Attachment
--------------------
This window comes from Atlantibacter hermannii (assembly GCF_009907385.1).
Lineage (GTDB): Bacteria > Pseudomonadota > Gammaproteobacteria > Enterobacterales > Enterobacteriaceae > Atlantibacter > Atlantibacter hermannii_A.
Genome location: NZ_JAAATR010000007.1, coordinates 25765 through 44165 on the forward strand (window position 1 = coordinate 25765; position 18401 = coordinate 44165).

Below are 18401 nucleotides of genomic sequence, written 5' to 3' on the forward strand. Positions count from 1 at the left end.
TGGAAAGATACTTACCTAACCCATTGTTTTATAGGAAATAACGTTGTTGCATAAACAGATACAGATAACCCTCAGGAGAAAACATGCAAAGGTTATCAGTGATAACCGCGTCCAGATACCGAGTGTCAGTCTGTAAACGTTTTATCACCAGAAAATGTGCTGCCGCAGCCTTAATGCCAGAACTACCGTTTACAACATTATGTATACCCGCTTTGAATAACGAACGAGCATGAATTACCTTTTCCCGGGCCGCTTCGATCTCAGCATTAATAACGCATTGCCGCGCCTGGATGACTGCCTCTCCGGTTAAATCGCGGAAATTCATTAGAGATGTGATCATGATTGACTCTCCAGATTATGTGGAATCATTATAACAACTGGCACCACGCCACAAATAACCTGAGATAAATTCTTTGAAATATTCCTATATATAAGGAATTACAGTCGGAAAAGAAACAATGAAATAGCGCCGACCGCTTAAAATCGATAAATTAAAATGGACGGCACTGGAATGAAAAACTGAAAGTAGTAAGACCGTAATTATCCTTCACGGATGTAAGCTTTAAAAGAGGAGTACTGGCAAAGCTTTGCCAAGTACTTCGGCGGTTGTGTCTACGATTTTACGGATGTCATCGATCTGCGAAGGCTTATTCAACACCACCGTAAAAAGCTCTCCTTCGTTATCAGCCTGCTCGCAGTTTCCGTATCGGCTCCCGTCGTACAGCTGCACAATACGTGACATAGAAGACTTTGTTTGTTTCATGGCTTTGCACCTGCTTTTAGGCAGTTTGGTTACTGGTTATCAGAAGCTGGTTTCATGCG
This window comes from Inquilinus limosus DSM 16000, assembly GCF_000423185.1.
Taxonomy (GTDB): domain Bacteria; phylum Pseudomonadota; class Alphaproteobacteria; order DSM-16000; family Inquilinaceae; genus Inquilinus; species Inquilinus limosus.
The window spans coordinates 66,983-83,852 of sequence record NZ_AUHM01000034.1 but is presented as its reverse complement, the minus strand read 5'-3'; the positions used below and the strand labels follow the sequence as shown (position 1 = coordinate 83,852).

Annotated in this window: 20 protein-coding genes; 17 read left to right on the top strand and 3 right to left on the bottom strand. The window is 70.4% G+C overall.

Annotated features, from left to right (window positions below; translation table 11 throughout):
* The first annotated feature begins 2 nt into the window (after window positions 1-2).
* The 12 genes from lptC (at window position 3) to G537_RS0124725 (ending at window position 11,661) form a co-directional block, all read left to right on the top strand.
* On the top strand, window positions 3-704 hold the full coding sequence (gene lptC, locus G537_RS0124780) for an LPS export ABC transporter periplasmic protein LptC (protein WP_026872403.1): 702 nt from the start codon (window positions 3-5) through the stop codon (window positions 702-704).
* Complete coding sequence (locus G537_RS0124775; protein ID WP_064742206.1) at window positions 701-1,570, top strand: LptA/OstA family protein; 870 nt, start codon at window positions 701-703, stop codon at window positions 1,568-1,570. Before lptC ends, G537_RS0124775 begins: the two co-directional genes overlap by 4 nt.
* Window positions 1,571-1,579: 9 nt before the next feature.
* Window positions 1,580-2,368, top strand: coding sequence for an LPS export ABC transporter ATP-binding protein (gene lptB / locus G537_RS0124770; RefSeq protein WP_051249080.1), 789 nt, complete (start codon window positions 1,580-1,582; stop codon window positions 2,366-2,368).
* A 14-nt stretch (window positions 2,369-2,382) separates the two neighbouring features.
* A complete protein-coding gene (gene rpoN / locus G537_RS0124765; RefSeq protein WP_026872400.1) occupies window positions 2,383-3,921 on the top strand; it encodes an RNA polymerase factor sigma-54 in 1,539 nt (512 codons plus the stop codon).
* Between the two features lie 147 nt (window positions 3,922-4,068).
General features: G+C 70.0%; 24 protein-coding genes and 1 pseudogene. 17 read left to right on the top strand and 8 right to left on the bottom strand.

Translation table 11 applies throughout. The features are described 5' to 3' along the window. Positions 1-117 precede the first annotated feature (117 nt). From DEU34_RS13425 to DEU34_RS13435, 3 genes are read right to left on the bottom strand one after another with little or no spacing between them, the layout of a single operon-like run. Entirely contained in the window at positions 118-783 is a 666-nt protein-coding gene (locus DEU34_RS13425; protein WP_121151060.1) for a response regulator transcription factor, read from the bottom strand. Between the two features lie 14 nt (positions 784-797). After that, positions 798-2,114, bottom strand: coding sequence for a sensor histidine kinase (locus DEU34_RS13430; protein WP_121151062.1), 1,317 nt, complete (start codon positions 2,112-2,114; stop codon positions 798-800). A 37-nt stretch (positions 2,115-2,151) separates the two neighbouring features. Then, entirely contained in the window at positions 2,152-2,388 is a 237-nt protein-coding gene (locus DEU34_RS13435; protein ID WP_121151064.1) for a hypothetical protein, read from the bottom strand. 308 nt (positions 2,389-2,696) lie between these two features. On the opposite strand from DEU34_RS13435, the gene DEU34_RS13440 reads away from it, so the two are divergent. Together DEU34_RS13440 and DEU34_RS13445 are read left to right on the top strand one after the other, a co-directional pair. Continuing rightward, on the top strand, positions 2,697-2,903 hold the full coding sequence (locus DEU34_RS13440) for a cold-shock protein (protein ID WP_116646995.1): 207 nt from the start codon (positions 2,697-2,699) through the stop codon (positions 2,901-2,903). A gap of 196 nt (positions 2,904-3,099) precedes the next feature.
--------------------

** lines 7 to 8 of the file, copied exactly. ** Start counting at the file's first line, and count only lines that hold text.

Taxonomy (GTDB): domain Bacteria; phylum Pseudomonadota; class Alphaproteobacteria; order DSM-16000; family Inquilinaceae; genus Inquilinus; species Inquilinus limosus.
The window spans coordinates 66,983-83,852 of sequence record NZ_AUHM01000034.1 but is presented as its reverse complement, the minus strand read 5'-3'; the positions used below and the strand labels follow the sequence as shown (position 1 = coordinate 83,852).